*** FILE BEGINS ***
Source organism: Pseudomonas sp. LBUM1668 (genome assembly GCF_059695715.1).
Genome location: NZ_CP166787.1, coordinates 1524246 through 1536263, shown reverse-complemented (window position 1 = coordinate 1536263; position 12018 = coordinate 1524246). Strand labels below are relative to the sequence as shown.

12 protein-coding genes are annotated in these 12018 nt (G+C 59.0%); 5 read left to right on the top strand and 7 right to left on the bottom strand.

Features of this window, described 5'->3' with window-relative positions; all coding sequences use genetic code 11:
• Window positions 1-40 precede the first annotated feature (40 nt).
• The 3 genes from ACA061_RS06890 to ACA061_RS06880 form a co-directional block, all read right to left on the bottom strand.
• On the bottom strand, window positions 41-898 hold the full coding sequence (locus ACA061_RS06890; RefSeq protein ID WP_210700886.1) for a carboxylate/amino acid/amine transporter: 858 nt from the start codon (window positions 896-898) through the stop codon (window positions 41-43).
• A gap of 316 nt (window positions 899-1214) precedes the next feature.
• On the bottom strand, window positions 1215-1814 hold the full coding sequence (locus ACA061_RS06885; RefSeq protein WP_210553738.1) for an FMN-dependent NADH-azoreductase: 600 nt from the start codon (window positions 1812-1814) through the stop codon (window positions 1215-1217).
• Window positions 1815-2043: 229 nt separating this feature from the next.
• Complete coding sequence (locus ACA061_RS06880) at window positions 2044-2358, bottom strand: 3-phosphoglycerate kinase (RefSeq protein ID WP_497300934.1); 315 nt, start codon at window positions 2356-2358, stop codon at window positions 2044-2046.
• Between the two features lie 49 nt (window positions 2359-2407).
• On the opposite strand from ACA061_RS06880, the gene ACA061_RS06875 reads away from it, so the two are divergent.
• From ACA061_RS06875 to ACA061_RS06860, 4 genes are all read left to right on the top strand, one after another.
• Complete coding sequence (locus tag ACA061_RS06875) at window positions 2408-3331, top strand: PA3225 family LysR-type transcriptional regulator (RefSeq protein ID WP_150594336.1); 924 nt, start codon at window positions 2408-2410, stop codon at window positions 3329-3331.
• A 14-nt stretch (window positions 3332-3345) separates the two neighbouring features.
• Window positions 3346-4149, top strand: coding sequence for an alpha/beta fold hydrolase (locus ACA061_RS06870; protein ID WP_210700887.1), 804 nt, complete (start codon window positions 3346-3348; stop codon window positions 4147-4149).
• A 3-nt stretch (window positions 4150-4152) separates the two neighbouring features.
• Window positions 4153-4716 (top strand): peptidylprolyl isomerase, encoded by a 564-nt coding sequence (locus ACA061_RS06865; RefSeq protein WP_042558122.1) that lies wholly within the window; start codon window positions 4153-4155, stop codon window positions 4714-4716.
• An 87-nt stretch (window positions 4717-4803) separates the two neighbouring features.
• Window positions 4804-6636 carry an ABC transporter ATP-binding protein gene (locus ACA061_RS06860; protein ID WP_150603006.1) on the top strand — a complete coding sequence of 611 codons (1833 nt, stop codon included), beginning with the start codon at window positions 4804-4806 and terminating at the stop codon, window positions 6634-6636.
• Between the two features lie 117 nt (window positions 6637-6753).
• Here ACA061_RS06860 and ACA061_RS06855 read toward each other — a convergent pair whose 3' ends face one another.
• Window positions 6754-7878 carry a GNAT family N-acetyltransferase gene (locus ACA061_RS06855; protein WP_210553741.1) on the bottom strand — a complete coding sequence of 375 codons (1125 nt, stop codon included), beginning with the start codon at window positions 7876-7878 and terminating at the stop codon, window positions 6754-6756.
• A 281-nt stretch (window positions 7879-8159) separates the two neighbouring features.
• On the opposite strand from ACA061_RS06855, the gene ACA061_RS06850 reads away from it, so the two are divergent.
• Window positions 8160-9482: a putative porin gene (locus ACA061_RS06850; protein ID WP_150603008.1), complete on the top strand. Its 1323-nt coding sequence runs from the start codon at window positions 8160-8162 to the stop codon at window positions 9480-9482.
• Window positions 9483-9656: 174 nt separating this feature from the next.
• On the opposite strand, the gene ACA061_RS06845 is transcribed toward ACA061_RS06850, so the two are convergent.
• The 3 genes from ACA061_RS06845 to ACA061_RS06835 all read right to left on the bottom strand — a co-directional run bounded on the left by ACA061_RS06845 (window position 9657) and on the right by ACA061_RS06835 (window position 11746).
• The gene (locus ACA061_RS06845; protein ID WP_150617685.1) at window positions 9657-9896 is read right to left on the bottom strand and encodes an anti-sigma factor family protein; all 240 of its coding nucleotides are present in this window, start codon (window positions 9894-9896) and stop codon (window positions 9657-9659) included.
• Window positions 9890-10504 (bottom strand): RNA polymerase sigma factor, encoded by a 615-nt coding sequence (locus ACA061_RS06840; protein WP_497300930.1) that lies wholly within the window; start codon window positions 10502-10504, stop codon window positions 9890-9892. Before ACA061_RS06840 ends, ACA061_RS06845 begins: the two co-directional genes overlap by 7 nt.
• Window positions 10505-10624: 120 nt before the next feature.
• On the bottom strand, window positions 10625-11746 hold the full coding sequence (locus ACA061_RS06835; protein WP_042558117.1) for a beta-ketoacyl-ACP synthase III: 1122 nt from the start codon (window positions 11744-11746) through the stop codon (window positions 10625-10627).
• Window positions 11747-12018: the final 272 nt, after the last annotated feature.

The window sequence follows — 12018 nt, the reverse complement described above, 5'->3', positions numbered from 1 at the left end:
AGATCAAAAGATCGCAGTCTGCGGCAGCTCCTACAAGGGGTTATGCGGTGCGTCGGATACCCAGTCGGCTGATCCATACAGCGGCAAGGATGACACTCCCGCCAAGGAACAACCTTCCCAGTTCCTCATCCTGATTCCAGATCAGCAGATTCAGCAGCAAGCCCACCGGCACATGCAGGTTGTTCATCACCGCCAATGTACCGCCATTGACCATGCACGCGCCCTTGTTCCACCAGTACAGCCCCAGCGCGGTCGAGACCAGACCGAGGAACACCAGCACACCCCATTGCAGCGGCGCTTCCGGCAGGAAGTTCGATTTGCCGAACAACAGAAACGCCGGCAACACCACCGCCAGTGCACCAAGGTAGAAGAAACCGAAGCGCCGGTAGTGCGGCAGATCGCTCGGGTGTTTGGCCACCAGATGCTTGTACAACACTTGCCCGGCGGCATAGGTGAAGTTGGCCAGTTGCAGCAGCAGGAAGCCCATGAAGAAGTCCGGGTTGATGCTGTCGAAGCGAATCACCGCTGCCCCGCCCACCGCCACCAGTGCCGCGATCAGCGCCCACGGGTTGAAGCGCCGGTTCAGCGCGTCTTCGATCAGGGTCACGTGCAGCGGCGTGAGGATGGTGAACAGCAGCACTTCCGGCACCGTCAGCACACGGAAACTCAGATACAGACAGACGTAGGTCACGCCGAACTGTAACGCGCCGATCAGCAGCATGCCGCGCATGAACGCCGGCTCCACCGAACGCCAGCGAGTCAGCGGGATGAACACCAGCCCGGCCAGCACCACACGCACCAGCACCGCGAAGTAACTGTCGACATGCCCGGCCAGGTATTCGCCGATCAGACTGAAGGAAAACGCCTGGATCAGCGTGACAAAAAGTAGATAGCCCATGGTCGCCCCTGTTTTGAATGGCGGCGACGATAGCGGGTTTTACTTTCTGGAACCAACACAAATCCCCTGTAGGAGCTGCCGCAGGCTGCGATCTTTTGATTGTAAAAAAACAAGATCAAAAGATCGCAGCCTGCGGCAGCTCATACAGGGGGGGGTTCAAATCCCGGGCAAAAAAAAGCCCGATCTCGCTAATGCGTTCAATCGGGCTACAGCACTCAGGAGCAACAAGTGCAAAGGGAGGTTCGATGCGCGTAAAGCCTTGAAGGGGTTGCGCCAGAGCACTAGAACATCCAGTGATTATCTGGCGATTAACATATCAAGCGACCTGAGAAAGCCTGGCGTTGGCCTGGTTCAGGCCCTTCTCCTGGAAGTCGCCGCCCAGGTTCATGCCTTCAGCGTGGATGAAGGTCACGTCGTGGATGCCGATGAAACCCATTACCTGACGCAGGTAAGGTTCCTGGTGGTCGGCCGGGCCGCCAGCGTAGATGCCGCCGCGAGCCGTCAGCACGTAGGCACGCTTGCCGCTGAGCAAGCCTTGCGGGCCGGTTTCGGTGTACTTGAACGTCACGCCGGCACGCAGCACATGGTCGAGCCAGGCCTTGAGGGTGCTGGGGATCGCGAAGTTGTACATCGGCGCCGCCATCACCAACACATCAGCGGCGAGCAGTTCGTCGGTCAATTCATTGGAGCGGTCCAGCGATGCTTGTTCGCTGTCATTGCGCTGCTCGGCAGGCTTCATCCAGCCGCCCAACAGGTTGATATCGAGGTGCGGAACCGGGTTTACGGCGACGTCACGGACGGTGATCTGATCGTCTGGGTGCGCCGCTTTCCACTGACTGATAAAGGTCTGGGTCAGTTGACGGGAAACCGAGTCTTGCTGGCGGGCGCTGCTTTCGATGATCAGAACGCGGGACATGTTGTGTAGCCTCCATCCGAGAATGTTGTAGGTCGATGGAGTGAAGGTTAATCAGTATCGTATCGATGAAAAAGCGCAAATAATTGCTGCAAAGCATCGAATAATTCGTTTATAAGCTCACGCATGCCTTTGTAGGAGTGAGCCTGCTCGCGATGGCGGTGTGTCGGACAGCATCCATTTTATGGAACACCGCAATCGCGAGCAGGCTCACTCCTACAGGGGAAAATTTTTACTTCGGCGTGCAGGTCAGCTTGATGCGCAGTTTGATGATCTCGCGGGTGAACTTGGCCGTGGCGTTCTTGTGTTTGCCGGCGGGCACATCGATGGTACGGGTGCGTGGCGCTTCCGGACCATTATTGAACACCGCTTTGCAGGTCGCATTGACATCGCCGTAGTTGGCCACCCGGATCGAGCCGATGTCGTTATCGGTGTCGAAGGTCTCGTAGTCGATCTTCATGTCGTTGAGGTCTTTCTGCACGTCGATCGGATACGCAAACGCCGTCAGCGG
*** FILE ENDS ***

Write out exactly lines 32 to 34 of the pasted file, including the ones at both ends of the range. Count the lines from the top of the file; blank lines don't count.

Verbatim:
• Window positions 9890-10504 (bottom strand): RNA polymerase sigma factor, encoded by a 615-nt coding sequence (locus ACA061_RS06840; protein WP_497300930.1) that lies wholly within the window; start codon window positions 10502-10504, stop codon window positions 9890-9892. Before ACA061_RS06840 ends, ACA061_RS06845 begins: the two co-directional genes overlap by 7 nt.
• Window positions 10505-10624: 120 nt before the next feature.
• On the bottom strand, window positions 10625-11746 hold the full coding sequence (locus ACA061_RS06835; protein WP_042558117.1) for a beta-ketoacyl-ACP synthase III: 1122 nt from the start codon (window positions 11744-11746) through the stop codon (window positions 10625-10627).